O-Town Interview: Karen Castor Dentel

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Last fall, Downtown residents elected a new school-board member for District 6: Karen Castor Dentel. She replaces Nancy Robbinson, who ran for school board president. Castor Dentel taught school in both Orange and Alachua Counties, according to the Orange County Public School (OCPS) website. She also served in the Florida Legislature where she pushed for full funding of public education.

Following her tenure in the legislature, Dr. Castor Dentel became the director of community school development for the Children’s Home Society of Florida. Her two children attended Dommerich Elementary and Maitland Middle School; one currently attends Winter Park High School, and the other is at Florida Virtual School.

What are your goals for OCPS, as the representative for Orlando’s downtown neighborhoods?

Thanks to the citizens of Orange County, we had the funding to invest in new school buildings for Hillcrest Elementary and Lake Como K-8. My goal is to support the schools’ unique programs and elevate their reputations throughout the county.

Students who attend Hillcrest Elementary Foreign Language Academy begin learning either Spanish or French starting in kindergarten. Students at Howard Middle School Academy of Arts are exposed to a plethora of performing and visual arts during class and at afterschool clubs. And Lake Como K-8 School not only allows students to stay with their elementary friends through middle school in a more intimate setting, but students can take aerospace/engineering technology in addition to Spanish and the performing arts.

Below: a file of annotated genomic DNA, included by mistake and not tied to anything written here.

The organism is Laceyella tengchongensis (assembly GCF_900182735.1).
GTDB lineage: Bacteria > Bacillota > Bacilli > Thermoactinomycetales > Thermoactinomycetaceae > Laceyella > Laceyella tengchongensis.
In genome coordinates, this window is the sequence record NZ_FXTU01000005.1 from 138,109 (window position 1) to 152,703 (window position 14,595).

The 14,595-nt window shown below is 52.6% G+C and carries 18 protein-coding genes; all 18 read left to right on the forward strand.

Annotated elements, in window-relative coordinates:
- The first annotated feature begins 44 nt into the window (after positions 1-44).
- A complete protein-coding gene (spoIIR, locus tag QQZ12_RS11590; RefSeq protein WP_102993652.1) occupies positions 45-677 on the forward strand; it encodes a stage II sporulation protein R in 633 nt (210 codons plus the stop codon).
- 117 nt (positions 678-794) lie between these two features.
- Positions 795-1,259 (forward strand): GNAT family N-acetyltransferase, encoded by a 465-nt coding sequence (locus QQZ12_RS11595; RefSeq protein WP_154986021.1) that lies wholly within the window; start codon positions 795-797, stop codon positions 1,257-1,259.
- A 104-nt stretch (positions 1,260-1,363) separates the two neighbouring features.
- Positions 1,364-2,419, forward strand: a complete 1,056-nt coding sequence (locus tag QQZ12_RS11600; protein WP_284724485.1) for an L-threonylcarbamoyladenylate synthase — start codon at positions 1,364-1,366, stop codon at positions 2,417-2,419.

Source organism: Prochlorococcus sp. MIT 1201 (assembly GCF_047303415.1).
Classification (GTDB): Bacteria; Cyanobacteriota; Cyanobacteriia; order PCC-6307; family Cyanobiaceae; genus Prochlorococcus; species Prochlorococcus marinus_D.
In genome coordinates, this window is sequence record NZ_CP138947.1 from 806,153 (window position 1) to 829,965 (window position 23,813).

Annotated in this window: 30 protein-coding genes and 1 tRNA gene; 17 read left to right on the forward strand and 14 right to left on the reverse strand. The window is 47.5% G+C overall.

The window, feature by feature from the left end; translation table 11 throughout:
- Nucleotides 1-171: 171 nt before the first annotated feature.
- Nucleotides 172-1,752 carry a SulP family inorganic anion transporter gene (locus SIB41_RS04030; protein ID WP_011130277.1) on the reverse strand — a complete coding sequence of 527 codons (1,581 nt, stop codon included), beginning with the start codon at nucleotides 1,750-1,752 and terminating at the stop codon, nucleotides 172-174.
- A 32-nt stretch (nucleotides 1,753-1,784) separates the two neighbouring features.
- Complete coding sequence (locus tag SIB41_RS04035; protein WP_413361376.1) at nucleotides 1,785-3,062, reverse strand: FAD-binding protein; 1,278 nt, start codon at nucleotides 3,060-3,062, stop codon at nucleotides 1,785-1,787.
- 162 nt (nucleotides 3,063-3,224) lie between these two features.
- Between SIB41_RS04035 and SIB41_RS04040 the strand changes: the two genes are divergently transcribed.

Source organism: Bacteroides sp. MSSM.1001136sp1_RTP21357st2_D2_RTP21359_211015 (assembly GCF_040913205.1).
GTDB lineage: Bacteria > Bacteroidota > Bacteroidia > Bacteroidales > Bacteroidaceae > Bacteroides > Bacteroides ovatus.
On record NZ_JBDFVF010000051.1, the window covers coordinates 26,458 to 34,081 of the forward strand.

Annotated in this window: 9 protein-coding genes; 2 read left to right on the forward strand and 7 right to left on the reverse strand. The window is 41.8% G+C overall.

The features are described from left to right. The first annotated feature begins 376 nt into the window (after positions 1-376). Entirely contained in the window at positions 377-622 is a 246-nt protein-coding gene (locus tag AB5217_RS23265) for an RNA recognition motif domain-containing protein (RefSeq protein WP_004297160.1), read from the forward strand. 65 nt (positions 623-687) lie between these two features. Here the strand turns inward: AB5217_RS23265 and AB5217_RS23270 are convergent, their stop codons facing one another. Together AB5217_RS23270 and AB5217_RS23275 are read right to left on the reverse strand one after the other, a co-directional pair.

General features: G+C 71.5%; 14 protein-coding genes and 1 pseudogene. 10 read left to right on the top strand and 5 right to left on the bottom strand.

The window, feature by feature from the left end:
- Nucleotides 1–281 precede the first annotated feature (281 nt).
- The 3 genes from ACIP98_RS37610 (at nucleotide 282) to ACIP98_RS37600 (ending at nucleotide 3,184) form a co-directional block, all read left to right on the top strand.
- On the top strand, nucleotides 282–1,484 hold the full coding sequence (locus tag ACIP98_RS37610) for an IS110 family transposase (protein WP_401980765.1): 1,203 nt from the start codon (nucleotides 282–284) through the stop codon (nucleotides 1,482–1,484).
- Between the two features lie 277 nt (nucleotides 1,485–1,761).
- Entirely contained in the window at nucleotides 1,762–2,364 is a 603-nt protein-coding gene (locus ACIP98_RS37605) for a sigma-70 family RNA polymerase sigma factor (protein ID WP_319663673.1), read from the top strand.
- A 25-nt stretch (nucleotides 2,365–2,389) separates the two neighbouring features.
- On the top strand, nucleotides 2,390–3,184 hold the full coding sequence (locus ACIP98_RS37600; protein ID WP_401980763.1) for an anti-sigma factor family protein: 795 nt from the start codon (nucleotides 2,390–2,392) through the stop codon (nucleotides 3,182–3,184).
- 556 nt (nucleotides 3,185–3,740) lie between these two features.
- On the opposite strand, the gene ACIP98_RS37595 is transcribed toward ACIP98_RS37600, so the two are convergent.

How do you plan to improve walkability for children to our downtown schools?

Although Hillcrest Elementary and Howard Middle Schools are magnet schools, which draw students from across Orange County, the students who live in the schools’ former attendance zones receive a “preference” with a portion of the seats set aside. While not a guarantee that a child living in the neighborhood will get to enroll, the chances of students from the surrounding streets increase.

Students who live near the schools will soon benefit from Orlando’s plan to reduce Robinson Street from four lanes to two, which will slow traffic in front of Howard Middle and make it more walkable for everyone.

Do you support busing of students from around the county to the magnet schools (Howard and Hillcrest) as a way to help alleviate traffic?

Downtown traffic will be a concern during arrival and dismissal times for these schools, and, while busing could help to alleviate many of the cars, it is an impractical and costly solution for schools with a countywide zone. School start times are likely to change in the near future, and the traffic flow will need to be reexamined at that time as well.

How do you see your experience in the State Legislature helping OCPS?

As a state representative, I worked on broader policy issues, such as graduation requirements, the over-reliance of standardized testing and the never-ending funding tug-of-war. When I combine that with my 15 years of teaching, I tend to approach the spending and allocation of limited resources with a more watchful eye. The Florida Legislature consistently underfunds our traditional-neighborhood public schools by diverting funds to unaccountable charters and private-school vouchers, which makes our fiscal responsibility at the local level even more critical.

What else would you like the residents and businesses of Downtown to know about your plans as our school-board representative?

One of my priorities is to better support our teachers so we can both attract and retain great faculty. In an effort to help solve the perennial teacher shortage, OCPS recently implemented the Future Teacher Magnet at Edgewater High School where students engage with course material from a totally different perspective of how to help others to learn. These students will enter college with a head start and a firm grasp of the art and science of teaching, and I encourage more students to apply and come back to work in OCPS.

The seven school-board representatives serve for terms of four years. District 6 represents all of Downtown Orlando, College Park, Eatonville, Maitland, the western park of Winter Park, Lake Fairview and Rosemont.

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